The next letter after 28th July was on 17th August, stating that the question was being pursued as a matter of urgency. The next letter was on 3rd December, and said: I am sorry that we have been unable to give you some further information. Then came a letter stating that it was hoped that something would be done before Christmas. A letter on 2nd February said: We cannot give you any definite news. A letter on 15th February said: The question of claims for a higher rate of income tax paid in Trinidad is still under consideration. I will write to you again when I have further information. On 22nd February I received a most extraordinary letter from the Ministry of Defence: You will be pleased to know that it has now been agreed that nearly all the 18 Income Tax claims will be substantially met, at least six of them in full, including the major to whom I had referred.

The officer I have in mind brought his motor car into Trinidad, and because he sold it and did not re-export it he was not permitted to claim import duty allowances to reimburse him. But the agreement says nothing about re-export or anything of that sort. Ie merely says that everything will be taxed that is brought into Trinidad with the exception of horses and vehicles belonging to officers. The words are: All goods brought into the island are subject to import duties except that in the Second Schedule of the Customs Law, 1939, the following may be imported free of duty—horses and motor vehicles of serving officers of Her Majesty's Forces. There is no justification at all for saying that because he did not re-export the car he is not entitled to the allowances.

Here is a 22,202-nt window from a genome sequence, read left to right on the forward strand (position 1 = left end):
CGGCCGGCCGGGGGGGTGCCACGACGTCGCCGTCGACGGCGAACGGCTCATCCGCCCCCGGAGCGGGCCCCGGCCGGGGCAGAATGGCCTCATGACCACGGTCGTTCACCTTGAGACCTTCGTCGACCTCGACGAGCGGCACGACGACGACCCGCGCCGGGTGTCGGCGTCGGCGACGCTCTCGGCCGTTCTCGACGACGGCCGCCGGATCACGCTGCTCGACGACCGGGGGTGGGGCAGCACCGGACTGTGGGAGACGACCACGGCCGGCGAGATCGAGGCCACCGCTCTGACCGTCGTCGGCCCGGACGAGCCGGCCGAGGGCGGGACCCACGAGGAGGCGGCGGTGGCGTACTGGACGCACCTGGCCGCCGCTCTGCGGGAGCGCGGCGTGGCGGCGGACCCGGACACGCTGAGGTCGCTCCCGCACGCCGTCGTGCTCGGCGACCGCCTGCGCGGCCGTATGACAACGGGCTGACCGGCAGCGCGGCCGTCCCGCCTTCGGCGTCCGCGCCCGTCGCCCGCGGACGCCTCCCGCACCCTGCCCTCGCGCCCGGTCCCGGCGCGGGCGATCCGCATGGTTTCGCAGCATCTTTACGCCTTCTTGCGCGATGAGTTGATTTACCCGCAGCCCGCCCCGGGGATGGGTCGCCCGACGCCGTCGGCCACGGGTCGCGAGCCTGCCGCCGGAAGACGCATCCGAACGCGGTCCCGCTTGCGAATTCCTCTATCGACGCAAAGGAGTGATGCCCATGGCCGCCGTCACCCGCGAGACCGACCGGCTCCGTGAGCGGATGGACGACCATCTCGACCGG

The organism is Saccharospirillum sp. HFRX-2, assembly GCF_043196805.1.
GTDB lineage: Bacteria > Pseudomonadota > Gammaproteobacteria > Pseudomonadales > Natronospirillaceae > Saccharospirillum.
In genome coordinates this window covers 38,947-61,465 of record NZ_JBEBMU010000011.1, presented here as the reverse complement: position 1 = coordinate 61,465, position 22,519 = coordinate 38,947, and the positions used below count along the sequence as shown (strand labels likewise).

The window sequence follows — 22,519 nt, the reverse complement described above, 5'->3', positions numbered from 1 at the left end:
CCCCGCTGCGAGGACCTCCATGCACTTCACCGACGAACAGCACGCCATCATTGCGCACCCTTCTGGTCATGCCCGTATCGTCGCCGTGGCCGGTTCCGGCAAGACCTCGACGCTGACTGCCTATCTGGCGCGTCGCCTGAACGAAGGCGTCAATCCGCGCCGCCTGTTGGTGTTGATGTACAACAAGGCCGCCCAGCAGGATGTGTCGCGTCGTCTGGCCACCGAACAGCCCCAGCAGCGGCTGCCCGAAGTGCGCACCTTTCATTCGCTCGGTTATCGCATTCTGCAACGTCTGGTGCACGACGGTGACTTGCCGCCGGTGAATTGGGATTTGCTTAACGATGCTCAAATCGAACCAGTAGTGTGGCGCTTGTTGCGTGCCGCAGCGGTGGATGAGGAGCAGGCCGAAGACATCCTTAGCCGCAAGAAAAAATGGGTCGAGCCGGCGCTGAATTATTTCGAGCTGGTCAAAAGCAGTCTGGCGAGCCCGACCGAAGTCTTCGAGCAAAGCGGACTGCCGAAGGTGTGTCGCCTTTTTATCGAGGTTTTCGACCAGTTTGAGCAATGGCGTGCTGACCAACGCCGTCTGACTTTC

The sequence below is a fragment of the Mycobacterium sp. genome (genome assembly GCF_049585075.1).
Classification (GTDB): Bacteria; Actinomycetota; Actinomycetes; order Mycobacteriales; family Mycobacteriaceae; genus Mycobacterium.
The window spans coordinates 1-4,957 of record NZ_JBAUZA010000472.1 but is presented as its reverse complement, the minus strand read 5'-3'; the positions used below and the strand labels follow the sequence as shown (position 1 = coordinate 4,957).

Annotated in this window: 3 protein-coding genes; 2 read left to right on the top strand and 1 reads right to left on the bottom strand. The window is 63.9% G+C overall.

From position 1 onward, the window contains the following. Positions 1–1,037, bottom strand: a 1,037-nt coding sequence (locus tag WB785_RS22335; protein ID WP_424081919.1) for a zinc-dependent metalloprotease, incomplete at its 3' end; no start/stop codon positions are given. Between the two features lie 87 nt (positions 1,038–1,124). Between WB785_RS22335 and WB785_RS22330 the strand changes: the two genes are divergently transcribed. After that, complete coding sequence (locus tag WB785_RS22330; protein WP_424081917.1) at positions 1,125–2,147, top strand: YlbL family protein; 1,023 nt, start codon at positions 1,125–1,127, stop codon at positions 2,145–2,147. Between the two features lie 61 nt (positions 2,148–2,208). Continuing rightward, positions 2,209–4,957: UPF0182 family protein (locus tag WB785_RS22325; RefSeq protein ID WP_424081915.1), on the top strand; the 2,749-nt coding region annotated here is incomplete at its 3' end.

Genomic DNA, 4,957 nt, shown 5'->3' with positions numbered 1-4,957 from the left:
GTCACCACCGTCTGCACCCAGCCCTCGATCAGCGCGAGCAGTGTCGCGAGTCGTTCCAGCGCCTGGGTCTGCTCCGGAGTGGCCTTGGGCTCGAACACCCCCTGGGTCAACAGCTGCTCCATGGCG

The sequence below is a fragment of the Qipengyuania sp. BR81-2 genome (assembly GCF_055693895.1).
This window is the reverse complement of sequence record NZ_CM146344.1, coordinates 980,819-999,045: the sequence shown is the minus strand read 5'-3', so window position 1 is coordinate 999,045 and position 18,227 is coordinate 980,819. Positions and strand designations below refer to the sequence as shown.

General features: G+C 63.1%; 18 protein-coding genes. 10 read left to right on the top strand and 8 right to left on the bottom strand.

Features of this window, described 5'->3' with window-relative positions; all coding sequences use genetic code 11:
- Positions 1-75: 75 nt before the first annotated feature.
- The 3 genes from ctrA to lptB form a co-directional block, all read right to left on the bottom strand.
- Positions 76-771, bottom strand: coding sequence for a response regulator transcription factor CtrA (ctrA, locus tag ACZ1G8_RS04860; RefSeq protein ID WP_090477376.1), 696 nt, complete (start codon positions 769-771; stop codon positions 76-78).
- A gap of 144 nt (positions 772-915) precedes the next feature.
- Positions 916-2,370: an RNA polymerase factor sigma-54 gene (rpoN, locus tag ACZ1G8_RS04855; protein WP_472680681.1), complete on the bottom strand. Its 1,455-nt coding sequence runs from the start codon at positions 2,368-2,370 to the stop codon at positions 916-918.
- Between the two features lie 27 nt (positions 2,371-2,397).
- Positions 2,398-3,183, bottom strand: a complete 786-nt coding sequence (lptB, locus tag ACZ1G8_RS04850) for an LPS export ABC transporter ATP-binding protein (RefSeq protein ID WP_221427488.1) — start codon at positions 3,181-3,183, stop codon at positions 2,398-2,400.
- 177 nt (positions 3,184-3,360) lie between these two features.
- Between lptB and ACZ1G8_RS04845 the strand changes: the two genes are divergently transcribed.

There is a very unsatisfactory aspect to this. I have always taken the view that the Services, particularly the Army should underwrite the loss that serving personnel on secondment suffer through the fault of those to whom they are seconded. But all I have found—and I have found it on one or two occasions—is that there has been completely unnecessary delay. In this case, I regret to say that one sergeant who was owed a considerable sum was killed in Aden, so that he cannot recover the money to which he would otherwise have been entitled. The Services ought to be looked after properly, and there ought not to be any delay. Where personnel are not looked after and there is delay, and a man does not get redress before he is killed in action, one feels that the Service is being badly treated.

It is now more than two years since the losses occurred, and there has been pressure on the Ministry nearly all the time. I hope that tonight we shall have from the Under-Secretary of State a promise to pay.